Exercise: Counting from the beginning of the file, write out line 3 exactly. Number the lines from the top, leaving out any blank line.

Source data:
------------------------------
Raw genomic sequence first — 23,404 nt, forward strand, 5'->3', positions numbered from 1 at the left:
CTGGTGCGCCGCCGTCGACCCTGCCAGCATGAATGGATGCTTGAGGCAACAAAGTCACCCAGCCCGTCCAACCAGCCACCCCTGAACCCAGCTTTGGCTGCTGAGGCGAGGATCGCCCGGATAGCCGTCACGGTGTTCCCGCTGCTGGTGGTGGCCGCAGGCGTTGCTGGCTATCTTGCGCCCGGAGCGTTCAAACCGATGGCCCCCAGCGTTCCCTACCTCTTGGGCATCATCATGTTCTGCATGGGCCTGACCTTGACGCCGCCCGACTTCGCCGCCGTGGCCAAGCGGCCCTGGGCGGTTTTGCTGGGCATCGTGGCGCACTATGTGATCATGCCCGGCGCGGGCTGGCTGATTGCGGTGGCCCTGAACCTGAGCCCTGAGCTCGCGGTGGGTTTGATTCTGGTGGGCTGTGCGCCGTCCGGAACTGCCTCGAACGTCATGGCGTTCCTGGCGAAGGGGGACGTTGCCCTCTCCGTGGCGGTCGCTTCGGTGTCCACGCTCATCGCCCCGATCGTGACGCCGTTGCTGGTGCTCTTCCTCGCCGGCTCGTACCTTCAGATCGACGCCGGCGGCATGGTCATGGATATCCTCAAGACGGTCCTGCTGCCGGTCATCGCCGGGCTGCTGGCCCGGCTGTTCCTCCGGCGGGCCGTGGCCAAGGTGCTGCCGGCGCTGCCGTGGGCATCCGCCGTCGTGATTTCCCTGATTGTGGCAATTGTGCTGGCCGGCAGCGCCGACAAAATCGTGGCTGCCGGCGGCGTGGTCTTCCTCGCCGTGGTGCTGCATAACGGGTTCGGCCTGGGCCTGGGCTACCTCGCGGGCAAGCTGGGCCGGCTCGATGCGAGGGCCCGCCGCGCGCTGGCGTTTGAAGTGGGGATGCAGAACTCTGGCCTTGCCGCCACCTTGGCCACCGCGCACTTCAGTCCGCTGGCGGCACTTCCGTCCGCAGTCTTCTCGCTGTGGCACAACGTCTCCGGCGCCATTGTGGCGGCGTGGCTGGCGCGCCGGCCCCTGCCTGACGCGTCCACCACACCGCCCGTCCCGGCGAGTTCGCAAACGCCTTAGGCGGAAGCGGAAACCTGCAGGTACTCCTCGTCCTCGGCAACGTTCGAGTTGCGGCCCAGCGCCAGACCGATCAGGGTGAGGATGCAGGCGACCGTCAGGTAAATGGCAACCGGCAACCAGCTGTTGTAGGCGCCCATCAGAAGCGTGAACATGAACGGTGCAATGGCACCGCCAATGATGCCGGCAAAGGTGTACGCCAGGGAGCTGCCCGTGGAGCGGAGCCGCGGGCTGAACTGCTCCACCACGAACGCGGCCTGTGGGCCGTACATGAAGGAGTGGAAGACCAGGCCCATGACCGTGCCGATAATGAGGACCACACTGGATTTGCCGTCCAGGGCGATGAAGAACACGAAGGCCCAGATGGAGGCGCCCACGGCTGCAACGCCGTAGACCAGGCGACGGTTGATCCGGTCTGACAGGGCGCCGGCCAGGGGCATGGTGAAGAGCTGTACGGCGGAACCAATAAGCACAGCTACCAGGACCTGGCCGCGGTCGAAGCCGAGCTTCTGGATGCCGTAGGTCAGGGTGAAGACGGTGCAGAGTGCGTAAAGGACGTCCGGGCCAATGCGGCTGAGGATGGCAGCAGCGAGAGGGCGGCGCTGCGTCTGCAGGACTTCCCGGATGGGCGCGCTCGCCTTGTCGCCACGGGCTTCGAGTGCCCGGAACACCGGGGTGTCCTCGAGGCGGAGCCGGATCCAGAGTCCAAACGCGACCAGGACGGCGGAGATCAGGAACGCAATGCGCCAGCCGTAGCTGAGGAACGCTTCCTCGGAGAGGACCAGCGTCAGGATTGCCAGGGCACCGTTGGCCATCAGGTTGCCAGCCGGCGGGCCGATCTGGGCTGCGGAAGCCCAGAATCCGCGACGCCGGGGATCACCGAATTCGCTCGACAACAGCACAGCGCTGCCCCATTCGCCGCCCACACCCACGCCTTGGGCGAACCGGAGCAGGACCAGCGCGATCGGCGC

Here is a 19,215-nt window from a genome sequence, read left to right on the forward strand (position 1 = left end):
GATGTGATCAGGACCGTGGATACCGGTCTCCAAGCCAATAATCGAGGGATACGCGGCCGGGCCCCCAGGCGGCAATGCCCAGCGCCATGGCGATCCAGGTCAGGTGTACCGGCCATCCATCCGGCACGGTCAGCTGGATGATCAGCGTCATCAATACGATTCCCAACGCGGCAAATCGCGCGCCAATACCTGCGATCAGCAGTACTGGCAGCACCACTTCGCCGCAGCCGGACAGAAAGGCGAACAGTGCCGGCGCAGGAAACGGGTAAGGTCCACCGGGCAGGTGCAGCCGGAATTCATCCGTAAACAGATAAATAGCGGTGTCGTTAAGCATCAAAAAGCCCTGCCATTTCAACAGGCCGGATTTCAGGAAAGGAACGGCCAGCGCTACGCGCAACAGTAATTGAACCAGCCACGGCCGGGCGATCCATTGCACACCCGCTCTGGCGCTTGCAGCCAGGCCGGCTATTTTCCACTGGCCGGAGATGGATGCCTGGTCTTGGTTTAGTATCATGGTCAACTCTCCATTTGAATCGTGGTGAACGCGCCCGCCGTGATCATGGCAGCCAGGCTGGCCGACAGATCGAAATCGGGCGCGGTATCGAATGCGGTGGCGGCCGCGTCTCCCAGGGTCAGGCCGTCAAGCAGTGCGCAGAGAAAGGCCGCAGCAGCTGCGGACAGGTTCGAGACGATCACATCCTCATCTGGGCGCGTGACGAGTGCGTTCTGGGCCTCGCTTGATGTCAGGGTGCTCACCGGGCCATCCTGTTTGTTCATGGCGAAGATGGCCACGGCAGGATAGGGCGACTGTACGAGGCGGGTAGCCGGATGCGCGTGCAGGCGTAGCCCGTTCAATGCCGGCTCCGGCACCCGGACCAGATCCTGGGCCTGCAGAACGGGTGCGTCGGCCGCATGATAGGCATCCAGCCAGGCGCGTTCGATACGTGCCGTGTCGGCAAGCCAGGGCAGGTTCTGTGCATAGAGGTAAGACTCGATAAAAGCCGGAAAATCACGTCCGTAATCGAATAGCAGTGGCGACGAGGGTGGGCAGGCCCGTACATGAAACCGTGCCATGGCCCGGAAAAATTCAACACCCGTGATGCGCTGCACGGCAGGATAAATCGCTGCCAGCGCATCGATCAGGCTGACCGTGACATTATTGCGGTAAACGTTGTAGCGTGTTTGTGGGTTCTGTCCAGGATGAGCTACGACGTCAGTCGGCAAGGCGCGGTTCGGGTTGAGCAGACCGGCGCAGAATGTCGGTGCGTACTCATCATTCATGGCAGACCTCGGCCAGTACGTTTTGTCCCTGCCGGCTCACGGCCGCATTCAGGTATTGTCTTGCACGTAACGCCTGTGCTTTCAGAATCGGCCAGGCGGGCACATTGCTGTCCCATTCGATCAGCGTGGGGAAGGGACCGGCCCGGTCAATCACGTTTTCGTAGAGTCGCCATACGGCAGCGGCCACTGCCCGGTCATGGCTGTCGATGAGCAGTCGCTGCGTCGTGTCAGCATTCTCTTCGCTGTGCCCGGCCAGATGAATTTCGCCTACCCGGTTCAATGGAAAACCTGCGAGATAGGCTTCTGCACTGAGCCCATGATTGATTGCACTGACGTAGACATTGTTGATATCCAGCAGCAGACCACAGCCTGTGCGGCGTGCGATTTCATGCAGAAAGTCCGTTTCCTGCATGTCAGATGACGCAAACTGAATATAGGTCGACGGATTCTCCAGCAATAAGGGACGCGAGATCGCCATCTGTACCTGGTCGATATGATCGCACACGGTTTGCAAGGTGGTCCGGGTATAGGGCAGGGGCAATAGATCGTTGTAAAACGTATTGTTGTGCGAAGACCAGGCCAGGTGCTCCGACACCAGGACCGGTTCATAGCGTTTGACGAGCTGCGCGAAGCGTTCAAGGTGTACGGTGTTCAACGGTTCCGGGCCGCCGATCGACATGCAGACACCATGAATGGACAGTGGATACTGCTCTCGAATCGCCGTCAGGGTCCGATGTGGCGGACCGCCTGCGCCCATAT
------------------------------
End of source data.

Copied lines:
Here is a 19,215-nt window from a genome sequence, read left to right on the forward strand (position 1 = left end):